“What we did on Se7en was underexpose many of the interiors by two stops on a film negative that was quite contrasty. And underexposing by two stops really made the exteriors come alive, whether in the desert or the city, so that the brightness is always coming from the outside. In many of the interior scenes, there’s hardly any light except a few fluorescents, with reflections running to your eye through all the shiny surfaces.”
— Darius Khondji on Se7en
Let’s take a look at the following first minute of this clip to see how Khondji expertly used underexposure to his advantage in the film:
First, let’s reiterate that underexposure here perfectly fits the tone of the scene. Our two detectives are descending into the bowels of what looks like the world’s seediest club to investigate a horrific murder. Exposing this like a Wes Anderson film would be a big mistake.
But we can also focus on what’s properly exposed. The large quantity of practical lights are all within the camera’s dynamic range, meaning we can get rich golds from the lamps and reds and greens from the neon lights. If Khondji exposed for the two protagonists (as would be the typical approach), most of these lights would have been blown out.
It’s also important to note that the protagonists are not completely in the shadows. When it matters, we can clearly make out their faces with a strobe light or golden room ambience.
Underexposure also works with Khondji’s preference for shooting on film. The cinematographer has said that film is more forgiving for over- and underexposure.
And shooting on film also allows for Khondji to use flashing, a technique which pre-exposes shadows on film, making them slightly brighter and allowing for color to be inserted into them.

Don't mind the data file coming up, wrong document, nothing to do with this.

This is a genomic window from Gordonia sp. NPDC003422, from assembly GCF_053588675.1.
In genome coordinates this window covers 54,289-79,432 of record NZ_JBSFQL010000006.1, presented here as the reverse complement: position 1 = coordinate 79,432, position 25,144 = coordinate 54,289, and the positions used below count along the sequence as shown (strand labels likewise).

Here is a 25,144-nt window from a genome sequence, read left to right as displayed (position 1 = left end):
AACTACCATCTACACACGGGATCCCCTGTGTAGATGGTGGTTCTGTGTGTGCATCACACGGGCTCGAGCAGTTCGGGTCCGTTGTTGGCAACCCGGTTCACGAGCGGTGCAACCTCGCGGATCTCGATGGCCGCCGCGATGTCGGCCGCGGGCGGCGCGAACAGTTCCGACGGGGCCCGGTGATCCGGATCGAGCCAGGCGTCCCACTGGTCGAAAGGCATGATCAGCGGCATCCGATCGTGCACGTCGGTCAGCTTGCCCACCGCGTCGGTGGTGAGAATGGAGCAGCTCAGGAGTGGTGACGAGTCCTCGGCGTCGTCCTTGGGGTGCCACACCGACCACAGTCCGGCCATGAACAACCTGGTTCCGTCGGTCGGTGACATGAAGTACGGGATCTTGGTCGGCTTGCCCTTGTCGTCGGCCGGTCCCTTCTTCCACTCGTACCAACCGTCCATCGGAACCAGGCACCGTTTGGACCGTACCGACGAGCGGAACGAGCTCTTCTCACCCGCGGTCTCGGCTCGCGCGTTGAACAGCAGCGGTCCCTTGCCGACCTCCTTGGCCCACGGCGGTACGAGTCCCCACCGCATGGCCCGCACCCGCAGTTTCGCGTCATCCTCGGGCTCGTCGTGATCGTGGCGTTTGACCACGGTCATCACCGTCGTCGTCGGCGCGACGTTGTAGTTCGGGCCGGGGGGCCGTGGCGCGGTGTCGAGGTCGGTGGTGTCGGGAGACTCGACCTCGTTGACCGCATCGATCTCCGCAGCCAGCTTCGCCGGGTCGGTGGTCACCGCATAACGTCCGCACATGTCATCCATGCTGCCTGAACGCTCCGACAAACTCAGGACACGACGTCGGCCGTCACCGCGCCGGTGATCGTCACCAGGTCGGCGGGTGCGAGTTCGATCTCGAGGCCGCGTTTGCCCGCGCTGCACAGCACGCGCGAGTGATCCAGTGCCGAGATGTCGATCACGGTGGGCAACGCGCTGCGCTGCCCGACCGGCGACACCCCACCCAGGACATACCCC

As Khondji has said, “Working with film feels more organic.”
What is Flashing?
Flashing is when film is exposed to a uniform light before it is exposed to a scene. This process can make darker areas retain more detail without affecting the exposure of highlights. When a gel is attached to the light flashing the film, the shadows in the scene that is subsequently shot will have that gel color’s tint.
You can see the effects of flashing in this night-time scene from Lost City of Z, which Khondji shot for director James Gray.
The scene is still relatively underexposed, but the shadows have a slight green color to them, made possible by the use of flashing.
Darius Khondji Movies
High Angle Lighting
Darius Khondji’s approach to lighting can take many forms. Just look at, say, The Immigrant and Uncut Gems — seems like there’s very little overlap.
But Khondji, like all good cinematographers, is very intentional about his lights’ directionality. He usually returns to one familiar direction. “I often use oblique light that goes from the top corner of a room to the bottom corner on the opposite side,” he said in one interview.
More generally, Khondji loves to light from above. It’s seen in nearly all of his movies, and to very different effects.
Take this still from Armageddon Time, for example.
Here, the key light on both characters is coming from a practical — the overhead lamp. It’s a pretty harsh light, but the shadows are softened by another practical: the soft blue coming in from the window.